Kitsap goes back to boom: Fans, firefighters gearing up for Fourth of July and the inevitable fires and ER visits.

Tia Baines bags fireworks for Walt Lowry and his 9-year-old son, John, at an East Bremerton fireworks stand. The Lowrys spend $20 a year on fireworks to contribute to a neighborhood celebration. “I prefer a lot of fireworks that have a lot of bang,” John said. - Lynsi Burton/staff photo
Tia Baines bags fireworks for Walt Lowry and his 9-year-old son, John, at an East Bremerton fireworks stand. The Lowrys spend $20 a year on fireworks to contribute to a neighborhood celebration. “I prefer a lot of fireworks that have a lot of bang,” John said.
— image credit: Lynsi Burton/staff photo

Scraping up loose change and paychecks from his part-time job, 18-year-old Dylan Towle plans on celebrating Independence Day with a bang.

His friend is going to teach him how to make sparkler bombs.

“I wanna buy a buttload of sparklers,” he said, browsing the tables of fireworks at an East Bremerton stand.

He’s looking for Roman Candles or anything else he and his friends can shoot at each other.

Towle, of Seabeck, said the potential danger adds to the excitement.

“You just gotta run for it,” he said of the homemade explosives.

Lighting the fuse

Stands throughout the county opened for business Monday at noon, the first day allowed by county and Bremerton city code. They have to close by 10 p.m. Sunday in the county and 11 p.m. in Bremerton.

An exception is made on Indian reservations, where stands opened May 28 and can continue selling through July 8.

Although the snap, crackle and pop of fireworks have already begun in parts of Central Kitsap and Bremerton, it’s illegal to light them before Sunday, where they can only be used between 11 a.m. and 11 p.m.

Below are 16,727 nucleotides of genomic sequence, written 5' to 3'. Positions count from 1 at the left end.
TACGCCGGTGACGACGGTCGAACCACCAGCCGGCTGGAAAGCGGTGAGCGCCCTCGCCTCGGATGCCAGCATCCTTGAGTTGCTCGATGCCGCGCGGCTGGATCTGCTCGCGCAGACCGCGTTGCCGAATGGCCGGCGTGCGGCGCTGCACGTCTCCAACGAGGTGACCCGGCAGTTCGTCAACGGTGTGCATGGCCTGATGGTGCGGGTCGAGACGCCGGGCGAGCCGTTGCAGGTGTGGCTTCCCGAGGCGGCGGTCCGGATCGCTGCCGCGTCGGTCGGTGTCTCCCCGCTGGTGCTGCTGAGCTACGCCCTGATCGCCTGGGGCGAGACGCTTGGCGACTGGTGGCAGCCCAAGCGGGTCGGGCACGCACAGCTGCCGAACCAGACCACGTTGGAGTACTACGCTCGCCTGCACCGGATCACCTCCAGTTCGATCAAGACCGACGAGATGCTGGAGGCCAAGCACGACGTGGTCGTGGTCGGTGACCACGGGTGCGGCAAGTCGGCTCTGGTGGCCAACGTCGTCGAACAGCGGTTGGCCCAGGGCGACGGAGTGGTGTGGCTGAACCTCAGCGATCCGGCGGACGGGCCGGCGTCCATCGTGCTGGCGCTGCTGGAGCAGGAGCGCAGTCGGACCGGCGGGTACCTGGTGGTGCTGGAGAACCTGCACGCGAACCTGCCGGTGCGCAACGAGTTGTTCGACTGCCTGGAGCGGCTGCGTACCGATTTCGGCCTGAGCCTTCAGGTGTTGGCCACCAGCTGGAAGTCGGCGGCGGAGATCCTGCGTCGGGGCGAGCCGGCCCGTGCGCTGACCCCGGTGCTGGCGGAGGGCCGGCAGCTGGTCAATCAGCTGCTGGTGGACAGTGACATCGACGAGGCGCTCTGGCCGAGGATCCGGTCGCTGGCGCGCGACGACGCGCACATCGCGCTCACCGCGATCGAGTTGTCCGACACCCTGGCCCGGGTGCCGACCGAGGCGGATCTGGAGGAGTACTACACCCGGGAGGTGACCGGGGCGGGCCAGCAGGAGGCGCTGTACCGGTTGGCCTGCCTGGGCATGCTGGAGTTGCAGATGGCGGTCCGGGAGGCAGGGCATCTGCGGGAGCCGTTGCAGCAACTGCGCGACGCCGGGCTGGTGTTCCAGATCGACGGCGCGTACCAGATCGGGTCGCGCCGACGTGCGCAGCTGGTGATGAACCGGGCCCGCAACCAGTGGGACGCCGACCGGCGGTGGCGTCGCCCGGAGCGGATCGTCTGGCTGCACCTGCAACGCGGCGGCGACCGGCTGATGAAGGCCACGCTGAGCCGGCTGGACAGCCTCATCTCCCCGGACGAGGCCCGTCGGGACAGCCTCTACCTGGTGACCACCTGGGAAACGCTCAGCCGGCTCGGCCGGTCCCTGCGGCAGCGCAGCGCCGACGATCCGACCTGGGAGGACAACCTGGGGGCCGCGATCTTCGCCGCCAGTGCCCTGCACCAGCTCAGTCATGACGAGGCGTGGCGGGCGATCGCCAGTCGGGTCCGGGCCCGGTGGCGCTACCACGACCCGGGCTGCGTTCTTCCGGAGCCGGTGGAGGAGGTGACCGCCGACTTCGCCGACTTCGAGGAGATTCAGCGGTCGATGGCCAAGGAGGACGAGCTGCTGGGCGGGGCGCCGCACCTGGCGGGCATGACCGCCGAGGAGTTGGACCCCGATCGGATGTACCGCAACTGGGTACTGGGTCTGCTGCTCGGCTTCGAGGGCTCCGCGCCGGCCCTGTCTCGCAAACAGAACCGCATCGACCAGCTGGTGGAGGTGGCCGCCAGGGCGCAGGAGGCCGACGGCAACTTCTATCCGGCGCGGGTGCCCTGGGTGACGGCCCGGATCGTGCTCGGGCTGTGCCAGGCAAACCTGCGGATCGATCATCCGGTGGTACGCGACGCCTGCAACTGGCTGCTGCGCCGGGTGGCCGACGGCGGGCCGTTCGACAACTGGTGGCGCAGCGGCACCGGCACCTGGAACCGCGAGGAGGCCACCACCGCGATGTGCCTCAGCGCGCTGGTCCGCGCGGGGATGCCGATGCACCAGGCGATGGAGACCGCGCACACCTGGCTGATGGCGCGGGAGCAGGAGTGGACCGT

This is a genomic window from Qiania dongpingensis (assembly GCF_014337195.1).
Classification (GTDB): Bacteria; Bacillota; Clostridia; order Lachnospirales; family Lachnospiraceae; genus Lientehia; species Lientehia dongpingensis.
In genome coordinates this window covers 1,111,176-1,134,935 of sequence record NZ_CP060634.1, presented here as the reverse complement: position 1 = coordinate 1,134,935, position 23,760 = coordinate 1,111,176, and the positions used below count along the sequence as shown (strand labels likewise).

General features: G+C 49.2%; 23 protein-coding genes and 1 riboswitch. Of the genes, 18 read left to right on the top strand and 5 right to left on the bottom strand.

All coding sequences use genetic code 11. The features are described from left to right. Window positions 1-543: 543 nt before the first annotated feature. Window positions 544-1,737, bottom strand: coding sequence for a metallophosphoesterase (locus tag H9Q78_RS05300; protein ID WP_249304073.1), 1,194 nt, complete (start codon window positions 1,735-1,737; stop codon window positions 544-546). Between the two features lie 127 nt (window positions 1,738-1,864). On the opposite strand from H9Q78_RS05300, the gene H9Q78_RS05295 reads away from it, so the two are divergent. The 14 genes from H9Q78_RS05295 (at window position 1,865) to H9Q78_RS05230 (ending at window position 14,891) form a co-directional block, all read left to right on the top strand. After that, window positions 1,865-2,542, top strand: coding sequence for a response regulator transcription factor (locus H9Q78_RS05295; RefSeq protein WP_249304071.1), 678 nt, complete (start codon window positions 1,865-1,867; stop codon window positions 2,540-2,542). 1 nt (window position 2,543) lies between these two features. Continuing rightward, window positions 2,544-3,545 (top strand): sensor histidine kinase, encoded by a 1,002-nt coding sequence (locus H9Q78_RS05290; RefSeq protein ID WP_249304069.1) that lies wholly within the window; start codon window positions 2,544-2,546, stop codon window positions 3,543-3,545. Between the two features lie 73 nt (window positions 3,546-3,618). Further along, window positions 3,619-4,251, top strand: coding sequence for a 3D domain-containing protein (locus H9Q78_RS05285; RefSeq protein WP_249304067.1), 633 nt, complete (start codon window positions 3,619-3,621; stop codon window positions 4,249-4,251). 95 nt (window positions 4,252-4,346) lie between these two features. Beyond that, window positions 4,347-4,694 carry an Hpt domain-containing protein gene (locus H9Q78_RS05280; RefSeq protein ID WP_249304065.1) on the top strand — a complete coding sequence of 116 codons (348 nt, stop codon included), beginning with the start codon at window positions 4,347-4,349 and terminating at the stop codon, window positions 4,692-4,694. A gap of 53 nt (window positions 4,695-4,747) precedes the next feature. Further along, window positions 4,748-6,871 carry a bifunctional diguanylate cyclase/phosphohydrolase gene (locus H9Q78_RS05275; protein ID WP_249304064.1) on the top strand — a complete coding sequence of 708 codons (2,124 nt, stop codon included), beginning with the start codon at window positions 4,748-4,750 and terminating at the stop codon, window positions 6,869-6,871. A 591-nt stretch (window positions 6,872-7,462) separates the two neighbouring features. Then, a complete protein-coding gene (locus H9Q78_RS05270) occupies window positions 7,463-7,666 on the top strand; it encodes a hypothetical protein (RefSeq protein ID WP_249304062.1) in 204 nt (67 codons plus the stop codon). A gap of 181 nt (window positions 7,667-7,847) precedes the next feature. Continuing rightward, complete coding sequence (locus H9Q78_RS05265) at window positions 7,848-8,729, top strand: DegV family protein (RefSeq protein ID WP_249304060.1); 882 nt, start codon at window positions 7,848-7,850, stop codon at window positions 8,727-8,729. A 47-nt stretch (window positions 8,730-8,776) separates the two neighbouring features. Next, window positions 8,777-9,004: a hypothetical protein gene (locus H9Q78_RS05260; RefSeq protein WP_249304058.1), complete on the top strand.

But from the lights in the sky, and the booms heard around neighborhoods, it’s obvious many are ignoring the law.

Kitsap County Sheriff’s spokesman Scott Wilson said deputies typically field complaints from neighbors about fireworks, both legal and illegal, long before they are allowed.

“We do the best we can to respond,” Wilson said.

The Bremerton Fire Department, which takes complaints about fireworks in the city, has not received calls in the weeks leading up to Independence Day, nor has it responded to those complaints in years past, said Fire Marshal Mike Six. But this year, the fire department will be enforcing fireworks codes for the first time, as time and staffing allow.

Stands on the reservation can sell bottle rockets, firecrackers and sky rockets, which are illegal elsewhere in the county. However, those are the most popular with guys like Bryce Dugger, 16, of Bremerton, who usually doesn’t find anything he likes at non-tribal fireworks stands.

“The best stuff is at the rez,” Dugger said.

Lighting off fireworks, even legal ones, outside of the approved window is a gross misdemeanor.

Making one’s own explosives, no matter the size, is a felony.

Cherry bombs, dynamite, M-80s and M-100s are illegal, even on the reservations, and have been blamed for much of the havoc on the Fourth.